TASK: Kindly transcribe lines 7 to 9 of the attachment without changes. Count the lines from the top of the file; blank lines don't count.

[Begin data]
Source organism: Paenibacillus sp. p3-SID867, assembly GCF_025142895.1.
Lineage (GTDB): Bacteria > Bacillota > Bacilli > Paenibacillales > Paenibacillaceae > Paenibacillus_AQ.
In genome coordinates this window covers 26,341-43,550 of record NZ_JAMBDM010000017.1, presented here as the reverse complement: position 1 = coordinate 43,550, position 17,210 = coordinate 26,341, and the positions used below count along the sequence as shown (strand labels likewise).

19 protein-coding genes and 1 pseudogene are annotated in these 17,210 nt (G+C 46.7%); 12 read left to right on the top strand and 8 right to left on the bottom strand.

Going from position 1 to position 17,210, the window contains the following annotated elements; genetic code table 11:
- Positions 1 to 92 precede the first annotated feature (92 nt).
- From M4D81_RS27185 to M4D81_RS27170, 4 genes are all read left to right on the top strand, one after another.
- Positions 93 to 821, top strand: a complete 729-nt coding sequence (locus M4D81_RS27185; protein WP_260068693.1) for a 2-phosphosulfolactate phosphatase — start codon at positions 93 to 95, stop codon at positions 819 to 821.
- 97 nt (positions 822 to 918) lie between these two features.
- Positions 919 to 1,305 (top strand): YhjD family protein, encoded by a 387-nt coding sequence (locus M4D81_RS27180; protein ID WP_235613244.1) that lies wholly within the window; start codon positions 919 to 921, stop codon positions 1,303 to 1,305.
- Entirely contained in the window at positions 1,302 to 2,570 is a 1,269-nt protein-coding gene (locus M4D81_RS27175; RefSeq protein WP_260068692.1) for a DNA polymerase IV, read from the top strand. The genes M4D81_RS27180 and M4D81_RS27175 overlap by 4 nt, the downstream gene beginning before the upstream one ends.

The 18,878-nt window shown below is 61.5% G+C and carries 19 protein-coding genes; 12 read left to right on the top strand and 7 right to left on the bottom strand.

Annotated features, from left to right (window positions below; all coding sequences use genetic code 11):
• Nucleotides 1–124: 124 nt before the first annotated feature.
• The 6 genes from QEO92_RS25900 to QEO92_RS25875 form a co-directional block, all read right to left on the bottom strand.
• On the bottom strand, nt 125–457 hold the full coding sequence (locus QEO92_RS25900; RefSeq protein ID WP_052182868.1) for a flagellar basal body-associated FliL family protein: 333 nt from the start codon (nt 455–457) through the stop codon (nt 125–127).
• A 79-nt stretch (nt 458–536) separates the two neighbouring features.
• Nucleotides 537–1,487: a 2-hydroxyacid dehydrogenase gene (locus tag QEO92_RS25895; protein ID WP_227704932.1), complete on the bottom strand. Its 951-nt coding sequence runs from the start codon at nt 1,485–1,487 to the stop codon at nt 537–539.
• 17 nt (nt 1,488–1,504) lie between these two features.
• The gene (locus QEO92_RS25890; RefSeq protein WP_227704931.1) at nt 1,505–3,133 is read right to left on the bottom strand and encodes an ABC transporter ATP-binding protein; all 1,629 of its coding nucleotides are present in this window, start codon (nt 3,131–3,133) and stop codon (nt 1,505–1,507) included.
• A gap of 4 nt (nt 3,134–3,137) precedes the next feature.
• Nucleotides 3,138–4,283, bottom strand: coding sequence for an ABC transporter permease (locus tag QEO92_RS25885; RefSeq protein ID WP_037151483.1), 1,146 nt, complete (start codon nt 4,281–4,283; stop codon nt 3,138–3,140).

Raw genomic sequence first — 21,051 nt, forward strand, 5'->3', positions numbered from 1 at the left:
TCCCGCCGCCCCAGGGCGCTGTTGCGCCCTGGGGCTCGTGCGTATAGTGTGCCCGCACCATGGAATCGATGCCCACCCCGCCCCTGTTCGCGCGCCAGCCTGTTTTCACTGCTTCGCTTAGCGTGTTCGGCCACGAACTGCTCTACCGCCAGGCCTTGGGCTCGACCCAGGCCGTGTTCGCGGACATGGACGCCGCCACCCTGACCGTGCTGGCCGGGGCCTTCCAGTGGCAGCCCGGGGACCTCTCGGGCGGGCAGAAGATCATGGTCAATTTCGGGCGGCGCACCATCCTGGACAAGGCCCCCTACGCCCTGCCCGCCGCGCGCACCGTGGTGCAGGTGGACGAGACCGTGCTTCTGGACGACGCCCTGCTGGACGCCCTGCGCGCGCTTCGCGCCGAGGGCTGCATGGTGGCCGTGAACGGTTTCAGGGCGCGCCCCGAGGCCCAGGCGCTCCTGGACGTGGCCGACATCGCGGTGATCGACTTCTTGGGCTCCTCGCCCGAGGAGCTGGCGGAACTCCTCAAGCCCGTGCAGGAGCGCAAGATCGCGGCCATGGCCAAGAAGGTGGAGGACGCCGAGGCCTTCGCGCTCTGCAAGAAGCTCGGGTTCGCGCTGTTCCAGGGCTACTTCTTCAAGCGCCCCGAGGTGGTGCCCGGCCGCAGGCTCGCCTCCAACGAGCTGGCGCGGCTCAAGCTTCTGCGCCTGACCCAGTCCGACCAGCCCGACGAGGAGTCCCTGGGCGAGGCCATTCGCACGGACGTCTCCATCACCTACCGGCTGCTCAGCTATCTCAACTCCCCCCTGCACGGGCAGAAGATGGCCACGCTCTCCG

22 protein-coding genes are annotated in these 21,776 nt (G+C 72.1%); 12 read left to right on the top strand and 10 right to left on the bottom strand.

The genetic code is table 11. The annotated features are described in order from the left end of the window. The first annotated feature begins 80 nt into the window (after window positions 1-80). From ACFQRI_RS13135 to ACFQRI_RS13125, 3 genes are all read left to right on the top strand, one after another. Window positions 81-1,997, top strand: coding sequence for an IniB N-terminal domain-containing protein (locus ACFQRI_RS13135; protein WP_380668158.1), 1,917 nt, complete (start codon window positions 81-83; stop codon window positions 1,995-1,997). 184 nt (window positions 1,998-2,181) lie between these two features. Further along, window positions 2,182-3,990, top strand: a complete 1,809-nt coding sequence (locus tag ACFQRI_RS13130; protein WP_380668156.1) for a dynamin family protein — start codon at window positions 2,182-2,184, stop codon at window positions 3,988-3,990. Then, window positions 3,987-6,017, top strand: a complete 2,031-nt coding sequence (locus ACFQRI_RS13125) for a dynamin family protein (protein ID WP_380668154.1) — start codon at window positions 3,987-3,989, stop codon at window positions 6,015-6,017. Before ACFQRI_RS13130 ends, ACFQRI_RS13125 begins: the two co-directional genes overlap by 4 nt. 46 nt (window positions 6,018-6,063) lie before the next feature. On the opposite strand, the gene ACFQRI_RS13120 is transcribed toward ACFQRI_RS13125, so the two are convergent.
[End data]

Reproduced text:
- From M4D81_RS27185 to M4D81_RS27170, 4 genes are all read left to right on the top strand, one after another.
- Positions 93 to 821, top strand: a complete 729-nt coding sequence (locus M4D81_RS27185; protein WP_260068693.1) for a 2-phosphosulfolactate phosphatase — start codon at positions 93 to 95, stop codon at positions 819 to 821.
- 97 nt (positions 822 to 918) lie between these two features.